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France in bid to salvage waning ties to Africa

By Scott BaldaufStaff writer of The Christian Science Monitor / February 16, 2007



JOHANNESBURG, SOUTH AFRICA

Following hard on the heels of Chinese President Hu Jintao's eight-nation tour of Africa last week and the US announcement that it will create a new military command for Africa, the Franco-African summit in the swanky city of Cannes, France, shows that the scramble for Africa is picking up pace.

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With more than 30 African heads of state and representatives from nearly all of the 53 nations of the continent attending, the 24th Franco-African summit is an attempt to reassure France's former colonies – and any other African countries that are interested – that France will continue to champion African causes on the global stage, such as development aid, debt relief, and greater access to global markets.

But at a time of increasing competition from Chinese, American, Indian, and South African players in search of African resources, France is finding that "la francophonie" – the language, culture, and history it shares with its former colonies – is a harder sell. France is also fending off increased criticism over its tendency to put relations with allied African regimes above good governance.

"France has traditionally had difficulty letting go of its colonies, and has meddled heavily and propped up its former colonies," says Ross Herbert, a political analyst at the South African Institute for International Affairs in Johannesburg. As a result, "Francophone countries in Africa have largely delayed the kinds of political reforms that English-speaking countries did 15 years ago, and so you see a lot of anti-democratic behavior prevailing among their leaders, and corruption, and economic and political decay."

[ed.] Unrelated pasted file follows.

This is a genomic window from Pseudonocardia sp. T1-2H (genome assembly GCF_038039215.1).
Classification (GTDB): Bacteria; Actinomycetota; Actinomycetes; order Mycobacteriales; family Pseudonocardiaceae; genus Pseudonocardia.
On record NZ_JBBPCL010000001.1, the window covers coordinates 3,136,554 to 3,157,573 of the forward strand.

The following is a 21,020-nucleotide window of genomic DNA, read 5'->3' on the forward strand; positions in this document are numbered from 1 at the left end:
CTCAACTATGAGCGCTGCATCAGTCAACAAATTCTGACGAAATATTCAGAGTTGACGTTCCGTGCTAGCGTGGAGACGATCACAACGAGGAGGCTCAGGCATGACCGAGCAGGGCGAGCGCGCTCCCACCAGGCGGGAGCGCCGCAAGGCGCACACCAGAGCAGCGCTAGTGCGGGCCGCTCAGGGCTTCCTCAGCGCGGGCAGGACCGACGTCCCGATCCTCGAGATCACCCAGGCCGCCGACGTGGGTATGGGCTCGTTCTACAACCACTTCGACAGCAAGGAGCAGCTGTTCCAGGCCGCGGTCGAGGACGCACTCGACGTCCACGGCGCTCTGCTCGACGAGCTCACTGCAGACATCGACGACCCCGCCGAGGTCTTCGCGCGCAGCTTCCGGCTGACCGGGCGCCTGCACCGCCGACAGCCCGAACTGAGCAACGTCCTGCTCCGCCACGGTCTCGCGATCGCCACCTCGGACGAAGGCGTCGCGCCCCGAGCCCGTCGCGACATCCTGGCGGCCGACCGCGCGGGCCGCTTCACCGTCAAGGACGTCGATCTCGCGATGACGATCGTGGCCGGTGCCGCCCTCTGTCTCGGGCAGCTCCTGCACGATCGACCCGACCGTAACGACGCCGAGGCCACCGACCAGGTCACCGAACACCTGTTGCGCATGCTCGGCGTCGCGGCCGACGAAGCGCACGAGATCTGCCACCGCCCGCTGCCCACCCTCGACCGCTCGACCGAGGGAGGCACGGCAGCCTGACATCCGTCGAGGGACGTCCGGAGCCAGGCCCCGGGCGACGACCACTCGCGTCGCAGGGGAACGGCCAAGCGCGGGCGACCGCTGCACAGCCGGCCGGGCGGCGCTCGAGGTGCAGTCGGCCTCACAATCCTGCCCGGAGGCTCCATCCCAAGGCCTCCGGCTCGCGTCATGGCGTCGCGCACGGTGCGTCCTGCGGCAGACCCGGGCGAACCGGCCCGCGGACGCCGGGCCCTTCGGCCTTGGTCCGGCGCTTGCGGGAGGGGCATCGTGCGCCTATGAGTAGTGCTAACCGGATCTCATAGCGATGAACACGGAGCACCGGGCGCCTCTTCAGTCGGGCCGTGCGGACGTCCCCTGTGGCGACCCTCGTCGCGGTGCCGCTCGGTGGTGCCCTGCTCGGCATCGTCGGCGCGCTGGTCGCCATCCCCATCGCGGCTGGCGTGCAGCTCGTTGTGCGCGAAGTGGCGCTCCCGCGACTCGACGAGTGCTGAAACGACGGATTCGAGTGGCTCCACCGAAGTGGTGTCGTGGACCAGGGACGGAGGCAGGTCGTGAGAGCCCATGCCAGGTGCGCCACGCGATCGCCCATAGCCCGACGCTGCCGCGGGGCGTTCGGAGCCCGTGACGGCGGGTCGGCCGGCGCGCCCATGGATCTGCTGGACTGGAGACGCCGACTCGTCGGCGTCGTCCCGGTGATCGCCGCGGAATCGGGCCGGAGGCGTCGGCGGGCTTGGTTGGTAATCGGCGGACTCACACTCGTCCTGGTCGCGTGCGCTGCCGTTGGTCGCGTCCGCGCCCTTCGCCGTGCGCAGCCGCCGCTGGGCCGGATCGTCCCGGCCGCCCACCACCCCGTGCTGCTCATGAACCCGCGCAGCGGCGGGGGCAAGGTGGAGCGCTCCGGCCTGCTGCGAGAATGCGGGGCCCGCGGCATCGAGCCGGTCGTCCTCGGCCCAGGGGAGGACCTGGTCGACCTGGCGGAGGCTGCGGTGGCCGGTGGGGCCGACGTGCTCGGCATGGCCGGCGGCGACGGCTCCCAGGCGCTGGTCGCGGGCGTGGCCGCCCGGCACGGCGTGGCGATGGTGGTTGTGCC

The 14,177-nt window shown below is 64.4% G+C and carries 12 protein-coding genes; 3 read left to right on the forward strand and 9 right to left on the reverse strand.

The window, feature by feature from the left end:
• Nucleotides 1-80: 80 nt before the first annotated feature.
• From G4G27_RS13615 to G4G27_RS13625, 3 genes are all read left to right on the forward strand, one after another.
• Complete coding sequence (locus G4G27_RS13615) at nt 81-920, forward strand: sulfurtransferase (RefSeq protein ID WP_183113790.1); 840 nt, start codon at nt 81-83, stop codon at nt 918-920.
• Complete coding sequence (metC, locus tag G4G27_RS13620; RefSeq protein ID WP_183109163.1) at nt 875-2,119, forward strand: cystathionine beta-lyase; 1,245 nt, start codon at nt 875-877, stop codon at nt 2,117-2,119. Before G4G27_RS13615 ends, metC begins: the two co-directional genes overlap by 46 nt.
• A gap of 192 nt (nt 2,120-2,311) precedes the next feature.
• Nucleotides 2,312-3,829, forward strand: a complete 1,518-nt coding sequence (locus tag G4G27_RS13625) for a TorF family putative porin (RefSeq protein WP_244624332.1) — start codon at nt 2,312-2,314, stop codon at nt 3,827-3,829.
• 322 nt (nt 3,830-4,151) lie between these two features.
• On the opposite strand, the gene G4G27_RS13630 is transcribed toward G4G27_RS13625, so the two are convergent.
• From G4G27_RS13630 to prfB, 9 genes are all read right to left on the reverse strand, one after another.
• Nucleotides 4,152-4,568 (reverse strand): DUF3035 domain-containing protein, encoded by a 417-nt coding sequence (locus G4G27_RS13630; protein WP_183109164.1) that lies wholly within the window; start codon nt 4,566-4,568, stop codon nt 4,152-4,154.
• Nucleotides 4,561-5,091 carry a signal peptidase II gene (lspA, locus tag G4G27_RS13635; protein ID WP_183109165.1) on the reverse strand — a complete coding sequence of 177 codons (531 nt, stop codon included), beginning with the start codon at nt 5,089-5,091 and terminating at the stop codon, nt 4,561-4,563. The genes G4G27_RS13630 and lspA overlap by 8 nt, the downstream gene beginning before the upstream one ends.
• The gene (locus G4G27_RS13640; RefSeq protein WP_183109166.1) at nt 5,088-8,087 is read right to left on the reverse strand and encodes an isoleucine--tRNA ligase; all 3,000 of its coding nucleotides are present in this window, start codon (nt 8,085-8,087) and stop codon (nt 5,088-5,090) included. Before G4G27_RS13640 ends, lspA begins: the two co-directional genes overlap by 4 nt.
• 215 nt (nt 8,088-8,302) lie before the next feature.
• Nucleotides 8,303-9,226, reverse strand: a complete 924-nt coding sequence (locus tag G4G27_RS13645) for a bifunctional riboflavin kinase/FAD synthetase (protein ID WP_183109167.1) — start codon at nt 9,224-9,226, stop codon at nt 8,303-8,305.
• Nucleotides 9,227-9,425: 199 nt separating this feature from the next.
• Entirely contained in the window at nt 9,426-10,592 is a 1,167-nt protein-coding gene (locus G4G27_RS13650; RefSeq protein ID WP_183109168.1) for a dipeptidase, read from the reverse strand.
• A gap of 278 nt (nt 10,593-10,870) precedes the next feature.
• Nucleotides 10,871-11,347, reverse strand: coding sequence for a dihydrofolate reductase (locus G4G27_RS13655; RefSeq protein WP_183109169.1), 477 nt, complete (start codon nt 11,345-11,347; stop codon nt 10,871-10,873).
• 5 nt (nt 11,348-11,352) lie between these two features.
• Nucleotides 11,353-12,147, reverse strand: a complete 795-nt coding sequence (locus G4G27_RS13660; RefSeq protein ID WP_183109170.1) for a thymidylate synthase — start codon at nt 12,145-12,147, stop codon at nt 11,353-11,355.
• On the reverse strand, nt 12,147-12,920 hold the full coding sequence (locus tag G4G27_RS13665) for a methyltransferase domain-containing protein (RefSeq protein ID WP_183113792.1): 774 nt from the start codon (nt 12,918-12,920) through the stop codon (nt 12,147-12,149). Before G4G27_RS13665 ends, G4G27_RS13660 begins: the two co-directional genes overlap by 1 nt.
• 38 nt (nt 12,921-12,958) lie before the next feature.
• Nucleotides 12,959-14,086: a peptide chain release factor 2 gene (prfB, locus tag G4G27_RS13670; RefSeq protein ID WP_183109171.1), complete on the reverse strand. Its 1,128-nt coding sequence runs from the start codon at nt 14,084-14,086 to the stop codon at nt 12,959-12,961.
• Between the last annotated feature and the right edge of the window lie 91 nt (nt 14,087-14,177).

History of the summits

Started nearly 50 years ago as a continuing dialogue with its former French-speaking colonies, the Franco-African summits once were gatherings of newly independent leaders and their former colonial masters. France often promised material and military aid to prop up unelected leaders, some of whom ruled for decades, in return for a continuation of trade relationships that allowed French companies to remain in Africa.

France even created a separate currency for its former colonies – the Communauté Française d'Afrique franc – to facilitate this trade.

Many African analysts are quick to point out that France's faults in Africa are similar to those of most colonial powers, and even other players, such as the US and China. "For the average African, the state is the enemy," says Richard Cornwell, a political analyst at the Institute for Security Studies in Pretoria. "But very often, outside countries, such as France and China, tend to strengthen the state, which is the exact opposite of what the Africans want and need."

While France reduced the number of French bases on the continent from nine in the 1960s to its current three (in Djibouti, Chad, and Senegal), France's bilateral military relationships with many former colonies have left a black mark on its postcolonial history.

Military meddling leaves sour taste

Current examples of this are found in Ivory Coast, where French military battled national forces after the government of President Laurent Gbagbo launched a military raid that killed nine French peacekeepers in 2004. With French forces now at a stalemate in that country, enforcing arms embargos and travel bans, some security experts call this mission "France's little Iraq."

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